The end result is a lot of day-to-day variance in crowds based on staffing and park reservation refills. Both of those things are inconsistent and not easily predictable, and the end result can be random weekdays that are or “feel” busier than their adjacent dates. Likewise, some weekends have felt less busy thanks to superior staffing or more limited reservations for locals. While weekends (Saturdays, especially) tend to be busier, it’s hit or miss.
To that point, reservation availability–or rather, lack thereof–also has an impact. It stands to reason that fully booked days are equally busy and worse than ‘available’ counterparts. That’s often the case, but not always since the number of reservations released varies based on staffing, operating hours, and other variables.
Guest demographics also make a big difference. Magic Key Annual Passes have gone back on sale a few times in recent months, and the Southern California resident ticket deal is also now available. These two groups are both locals, but utilize the parks in different ways. (On average, Annual Passholders do fewer attractions; contributing to congestion but not wait times.) Out of state tourists who buy single and multi-day park tickets are even more different.
As discussed above, pent-up demand is already fizzling out and “revenge travel” among tourists is declining. It seems increasingly likely that Disneyland is already experiencing a slowdown in visitors from out of state. As this continues to happen, the balance of attendance in the parks will shift away from tourists and towards locals.
Again, tourists prioritize rides, whereas locals and Magic Keyholders do more eating, wandering, and shopping. With the guest distribution skewed towards locals, a common scenario is that congestion is worse but wait times are lower. (Although the name suggests otherwise, crowd calendars measure wait times and not congestion; only one of those two things is easily quantifiable. We’re able to compile wait time data, whereas ‘feels like’ crowds are anecdotal guesswork that are impossible to measure credibly.)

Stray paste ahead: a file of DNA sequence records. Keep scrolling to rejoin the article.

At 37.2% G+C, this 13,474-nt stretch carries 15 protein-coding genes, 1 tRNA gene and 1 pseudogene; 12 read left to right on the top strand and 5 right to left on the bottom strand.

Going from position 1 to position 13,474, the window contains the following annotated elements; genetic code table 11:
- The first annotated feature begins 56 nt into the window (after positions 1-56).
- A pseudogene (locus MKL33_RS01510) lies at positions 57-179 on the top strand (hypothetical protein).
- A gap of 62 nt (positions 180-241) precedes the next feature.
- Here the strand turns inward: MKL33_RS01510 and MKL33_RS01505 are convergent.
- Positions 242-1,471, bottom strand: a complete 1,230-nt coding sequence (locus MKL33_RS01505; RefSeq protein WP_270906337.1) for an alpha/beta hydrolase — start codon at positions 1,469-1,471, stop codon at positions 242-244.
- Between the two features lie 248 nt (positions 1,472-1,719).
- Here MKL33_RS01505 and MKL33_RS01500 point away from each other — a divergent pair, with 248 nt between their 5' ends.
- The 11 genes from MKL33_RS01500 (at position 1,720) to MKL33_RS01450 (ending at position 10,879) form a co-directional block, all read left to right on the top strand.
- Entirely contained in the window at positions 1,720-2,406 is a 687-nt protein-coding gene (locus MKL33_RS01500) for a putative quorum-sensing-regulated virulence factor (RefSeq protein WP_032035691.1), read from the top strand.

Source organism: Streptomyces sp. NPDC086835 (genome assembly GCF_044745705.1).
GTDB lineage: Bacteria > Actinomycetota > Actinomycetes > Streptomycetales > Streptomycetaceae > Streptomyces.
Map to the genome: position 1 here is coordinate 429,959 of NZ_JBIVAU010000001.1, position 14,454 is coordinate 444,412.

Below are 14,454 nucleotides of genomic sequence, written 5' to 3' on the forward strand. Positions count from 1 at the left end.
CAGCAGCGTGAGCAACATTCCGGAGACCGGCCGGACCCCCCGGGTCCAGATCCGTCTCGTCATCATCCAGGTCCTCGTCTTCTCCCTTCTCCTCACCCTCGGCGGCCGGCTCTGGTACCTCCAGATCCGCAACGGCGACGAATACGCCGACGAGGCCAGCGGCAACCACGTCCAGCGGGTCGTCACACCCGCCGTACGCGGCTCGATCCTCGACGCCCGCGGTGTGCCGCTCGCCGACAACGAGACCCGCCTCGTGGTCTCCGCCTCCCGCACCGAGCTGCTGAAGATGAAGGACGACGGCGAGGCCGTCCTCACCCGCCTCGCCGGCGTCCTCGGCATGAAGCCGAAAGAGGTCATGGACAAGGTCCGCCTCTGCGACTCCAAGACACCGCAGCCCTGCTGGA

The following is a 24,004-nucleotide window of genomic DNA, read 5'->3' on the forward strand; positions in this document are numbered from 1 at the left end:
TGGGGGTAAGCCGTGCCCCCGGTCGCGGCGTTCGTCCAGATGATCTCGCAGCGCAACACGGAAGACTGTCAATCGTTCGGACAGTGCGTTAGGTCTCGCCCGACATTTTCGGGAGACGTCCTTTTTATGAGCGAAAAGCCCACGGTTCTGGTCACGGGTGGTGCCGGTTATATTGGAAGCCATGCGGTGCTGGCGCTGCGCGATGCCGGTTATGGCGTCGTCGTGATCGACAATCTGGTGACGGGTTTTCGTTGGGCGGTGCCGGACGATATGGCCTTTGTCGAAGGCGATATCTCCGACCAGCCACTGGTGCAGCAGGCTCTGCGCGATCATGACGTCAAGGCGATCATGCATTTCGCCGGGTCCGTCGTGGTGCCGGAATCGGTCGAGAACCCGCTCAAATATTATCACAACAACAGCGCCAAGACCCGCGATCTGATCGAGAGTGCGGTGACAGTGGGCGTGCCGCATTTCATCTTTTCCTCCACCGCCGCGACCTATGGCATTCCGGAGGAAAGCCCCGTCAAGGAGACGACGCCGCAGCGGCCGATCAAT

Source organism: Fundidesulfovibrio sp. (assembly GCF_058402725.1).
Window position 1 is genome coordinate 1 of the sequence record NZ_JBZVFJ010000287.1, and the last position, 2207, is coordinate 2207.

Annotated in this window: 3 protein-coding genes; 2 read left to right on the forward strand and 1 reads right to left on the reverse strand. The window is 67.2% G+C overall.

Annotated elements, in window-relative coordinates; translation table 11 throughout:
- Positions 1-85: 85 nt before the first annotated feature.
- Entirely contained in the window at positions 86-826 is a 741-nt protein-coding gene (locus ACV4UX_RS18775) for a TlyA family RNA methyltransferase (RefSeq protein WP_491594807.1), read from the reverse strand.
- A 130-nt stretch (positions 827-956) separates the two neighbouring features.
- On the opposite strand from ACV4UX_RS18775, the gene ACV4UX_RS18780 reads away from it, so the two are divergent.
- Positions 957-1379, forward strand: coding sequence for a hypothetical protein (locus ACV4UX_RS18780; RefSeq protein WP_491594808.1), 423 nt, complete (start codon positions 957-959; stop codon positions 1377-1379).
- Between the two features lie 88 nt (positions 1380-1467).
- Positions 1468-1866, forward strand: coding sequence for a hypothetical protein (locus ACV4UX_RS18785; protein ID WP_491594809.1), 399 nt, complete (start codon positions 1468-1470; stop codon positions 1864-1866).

While we cannot quantify ‘feels like’ crowd levels, our recommendation for those who want to look at the general ‘crowd contours’ or base their decision on “vibes” and other qualitative factors, instead consult our Best & Worst Months to Visit Disneyland in 2023. That will help you choose the right dates to visit; all of that takes wait time data into account, but isn’t as beholden to it as these crowd calendars.
Now, let’s discuss more specifics on when to visit California and offer some 2023 Disneyland crowd calendar advice. For more on this, and some of the less-intuitive times that might be busy, consult our resources and tips below…
Dates to Avoid Disneyland in Summer 2023
With that in mind–and given that I’ve subjected you to a long and rambling preface–I want to “reward” you with a few quick-hit predictions for the near-term. If you simply want a list of dates in May and June 2023 that are likely to have the worst crowds, here’s when we’d avoid visiting Disneyland: